By Mohammed Allie
BBC Focus on Africa, Cape Town
Jackie Selebi became South Africa's first black police commissioner
Jacob Sello Selebi - better known by his nickname of Jackie - has been at the centre of controversy since becoming South Africa's first black commissioner of police in the year 2000.
He was appointed to head the police force after having served as South Africa's permanent representative at the United Nations in Geneva for three years and then as director general in the Department of Foreign Affairs.
Soon after taking up his post, Mr Selebi got into trouble over a black policewoman who claimed he had called her a chimpanzee.
Earlier this year, he caused another stir when he recommended that prostitution should be legalised for the duration of the 2010 Football World Cup.
The Agliotti connection
But those misdemeanours were nothing compared to the storm that erupted around Mr Selebi when he admitted to being a friend of Glenn Agliotti.
Mr Agliotti is the man arrested in connection with the highly publicised assassination two years ago of controversial mining magnate Brett Kebble.
True to his forthright nature, the 57-year-old defended his association with Mr Agliotti, saying he had the right to choose his friends and that they never discussed crime when they met.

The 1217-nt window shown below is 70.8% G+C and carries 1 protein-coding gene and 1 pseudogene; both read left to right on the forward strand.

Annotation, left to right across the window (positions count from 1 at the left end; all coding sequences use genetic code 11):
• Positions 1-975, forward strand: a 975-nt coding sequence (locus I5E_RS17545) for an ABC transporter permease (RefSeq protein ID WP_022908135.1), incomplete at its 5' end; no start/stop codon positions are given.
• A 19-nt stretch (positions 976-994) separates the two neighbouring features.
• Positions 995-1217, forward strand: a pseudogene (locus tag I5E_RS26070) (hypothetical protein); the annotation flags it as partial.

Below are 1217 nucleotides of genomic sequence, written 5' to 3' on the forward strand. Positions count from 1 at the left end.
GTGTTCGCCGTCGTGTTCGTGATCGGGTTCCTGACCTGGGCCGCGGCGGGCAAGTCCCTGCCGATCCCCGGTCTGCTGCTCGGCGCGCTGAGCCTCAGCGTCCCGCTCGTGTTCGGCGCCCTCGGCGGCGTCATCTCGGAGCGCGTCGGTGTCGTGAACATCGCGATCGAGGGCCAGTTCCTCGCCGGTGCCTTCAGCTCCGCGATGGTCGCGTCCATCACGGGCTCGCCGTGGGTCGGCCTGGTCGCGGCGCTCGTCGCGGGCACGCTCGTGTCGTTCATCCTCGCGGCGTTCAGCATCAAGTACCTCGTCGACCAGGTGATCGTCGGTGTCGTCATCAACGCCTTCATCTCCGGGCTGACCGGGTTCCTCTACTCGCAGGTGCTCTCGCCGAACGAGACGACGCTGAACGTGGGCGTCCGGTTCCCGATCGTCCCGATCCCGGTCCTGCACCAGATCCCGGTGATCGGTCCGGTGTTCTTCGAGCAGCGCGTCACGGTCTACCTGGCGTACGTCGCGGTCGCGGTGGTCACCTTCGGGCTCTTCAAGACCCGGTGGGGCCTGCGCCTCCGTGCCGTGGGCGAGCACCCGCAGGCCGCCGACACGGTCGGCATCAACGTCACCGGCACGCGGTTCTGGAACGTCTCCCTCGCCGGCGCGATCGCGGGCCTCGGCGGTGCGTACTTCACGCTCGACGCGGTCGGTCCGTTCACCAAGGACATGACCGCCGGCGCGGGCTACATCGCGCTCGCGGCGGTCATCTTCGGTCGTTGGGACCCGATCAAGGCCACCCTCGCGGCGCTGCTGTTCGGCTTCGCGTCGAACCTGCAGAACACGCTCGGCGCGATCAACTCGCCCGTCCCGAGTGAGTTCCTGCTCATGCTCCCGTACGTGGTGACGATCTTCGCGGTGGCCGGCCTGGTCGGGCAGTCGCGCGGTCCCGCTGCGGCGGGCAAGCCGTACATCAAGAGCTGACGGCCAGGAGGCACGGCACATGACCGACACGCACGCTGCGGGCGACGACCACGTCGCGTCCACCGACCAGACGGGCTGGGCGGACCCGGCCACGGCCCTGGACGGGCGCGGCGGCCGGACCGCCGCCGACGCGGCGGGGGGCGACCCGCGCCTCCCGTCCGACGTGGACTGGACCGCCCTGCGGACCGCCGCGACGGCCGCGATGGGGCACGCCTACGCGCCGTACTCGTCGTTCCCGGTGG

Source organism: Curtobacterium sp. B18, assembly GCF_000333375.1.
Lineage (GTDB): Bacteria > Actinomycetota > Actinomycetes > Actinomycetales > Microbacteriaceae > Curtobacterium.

Now, after months of speculation, South Africa prosecutors say they will charge Mr Selebi with corruption, although details of their investigations are unknown.
President Thabo Mbeki, who is said to be close to Mr Selebi, has consistently resisted calls for his police commissioner to be fired, saying he would not take any action until evidence of any wrongdoing was brought before him.
Mr Selebi was a representative of the socialist-leaning World Federation of Democratic Youth in Budapest, Hungary between 1983 and 1987.
He also served as head of the African National Congress (ANC) Youth League while in exile in Zambia during the apartheid era.
On his own return from exile, Mr Selebi was responsible for the repatriation of ANC exiles in 1991 and two years later he was appointed head of the now governing party's Department of Welfare.
Amid the controversy surrounding him, the international policing agency Interpol, which elected Mr Selebi as its president three years ago, has stood firmly behind its leader, saying he is a competent man who has done a lot to improve the image of the organisation.